Changes To Bill C-31

The Vancouver Sun recently reported that the federal government is bowing to pressure put on it by opposition parties to amend some of its provisions in a bill aimed at curbing bogus refugee claims.

Immigration Minister Jason Kenney

taken from Google images by The National Post

Bill C-31 is being reviewed on a clause by clause basis and the government has agreed to make changes to the bill that deals with ‘irregular arrivals’. Often associated with human smuggling, the government agreed to change the part of the bill that would have seen these refugee claimants spend up to a year in detention without a review of their case.

Critics have argued the detention provisions, among others, are inhumane and a violation of the Canadian Charter of Rights and Freedoms as well as other international treaties. Under the amendment, those individuals would be guaranteed an initial review within 14 days and another within six months.

Immigration Minister Jason Kenney said:

“We believe this strikes the right balance, it ensures there will be a review of detention by the independent quasi-judicial Immigration and Refugee Board.”

The government also has agreed to clarify that smuggled migrants who are ruled to be bona fide refugees will not face detention and it will amend certain language in the bill that some fear could have the unintended consequence of revoking a refugee’s permanent residence due to improved circumstances in their country of origin.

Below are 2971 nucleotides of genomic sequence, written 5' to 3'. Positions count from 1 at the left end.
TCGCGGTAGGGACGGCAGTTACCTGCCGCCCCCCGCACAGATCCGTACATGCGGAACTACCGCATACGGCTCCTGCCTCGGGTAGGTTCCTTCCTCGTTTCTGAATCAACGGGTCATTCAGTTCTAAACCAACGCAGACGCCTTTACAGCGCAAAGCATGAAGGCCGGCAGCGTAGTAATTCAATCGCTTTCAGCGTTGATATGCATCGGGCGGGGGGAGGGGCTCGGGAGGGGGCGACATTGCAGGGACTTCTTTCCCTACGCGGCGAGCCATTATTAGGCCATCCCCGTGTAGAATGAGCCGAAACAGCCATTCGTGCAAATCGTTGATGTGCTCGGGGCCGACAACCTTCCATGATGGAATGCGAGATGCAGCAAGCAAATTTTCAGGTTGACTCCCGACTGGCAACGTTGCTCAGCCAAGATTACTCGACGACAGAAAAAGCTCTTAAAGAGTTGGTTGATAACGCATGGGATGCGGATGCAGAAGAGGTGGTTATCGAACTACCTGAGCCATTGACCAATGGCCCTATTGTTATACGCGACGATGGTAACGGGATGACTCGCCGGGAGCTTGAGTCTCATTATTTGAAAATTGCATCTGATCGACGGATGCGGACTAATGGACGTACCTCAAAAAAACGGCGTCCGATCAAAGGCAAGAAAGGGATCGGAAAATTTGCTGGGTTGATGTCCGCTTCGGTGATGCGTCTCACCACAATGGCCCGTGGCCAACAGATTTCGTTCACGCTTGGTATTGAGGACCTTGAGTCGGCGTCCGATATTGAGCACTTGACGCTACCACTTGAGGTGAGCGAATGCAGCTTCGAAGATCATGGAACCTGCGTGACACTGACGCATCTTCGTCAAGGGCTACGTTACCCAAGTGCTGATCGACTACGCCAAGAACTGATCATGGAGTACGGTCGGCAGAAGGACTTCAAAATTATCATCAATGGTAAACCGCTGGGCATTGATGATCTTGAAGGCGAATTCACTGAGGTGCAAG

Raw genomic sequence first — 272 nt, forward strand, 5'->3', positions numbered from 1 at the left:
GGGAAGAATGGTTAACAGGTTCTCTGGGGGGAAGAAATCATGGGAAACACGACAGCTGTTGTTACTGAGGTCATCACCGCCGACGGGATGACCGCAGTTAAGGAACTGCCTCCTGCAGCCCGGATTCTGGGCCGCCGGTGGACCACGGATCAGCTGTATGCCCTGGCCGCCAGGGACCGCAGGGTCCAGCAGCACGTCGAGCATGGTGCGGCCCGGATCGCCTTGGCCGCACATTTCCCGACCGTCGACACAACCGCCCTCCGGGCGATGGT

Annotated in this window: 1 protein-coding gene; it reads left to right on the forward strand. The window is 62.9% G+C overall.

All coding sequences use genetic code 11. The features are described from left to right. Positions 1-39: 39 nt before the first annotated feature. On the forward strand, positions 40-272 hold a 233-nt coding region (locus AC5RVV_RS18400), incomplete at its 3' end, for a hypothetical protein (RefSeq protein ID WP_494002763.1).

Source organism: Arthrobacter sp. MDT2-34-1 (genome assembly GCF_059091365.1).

The NDP immigration critic Jinny Sims doesn’t think the changes have gone far enough to address the fundamental flaws of the bill.

“The bill concentrates power in the hands of the minister while it punishes refugees and won’t address the problem of human smuggling,” she said at a news conference. She said the NDP wants the government to “abandon” the costly bill and warned it would result in numerous legal challenges and force the government to “go back to the drawing board.”

 

Kenney is keen on getting his omnibus bill passed before the predecessor legislation is set to take effect. He said the government isn’t “prepared operationally” to implement the Balanced Refugee Reform Act, which would be replaced by the new bill.

 

If you are interested in immigrating to Vancouver, please contact one of our immigration lawyers and we will be happy to answer any questions you might have.

 

Content Source:
The Vancouver Sun

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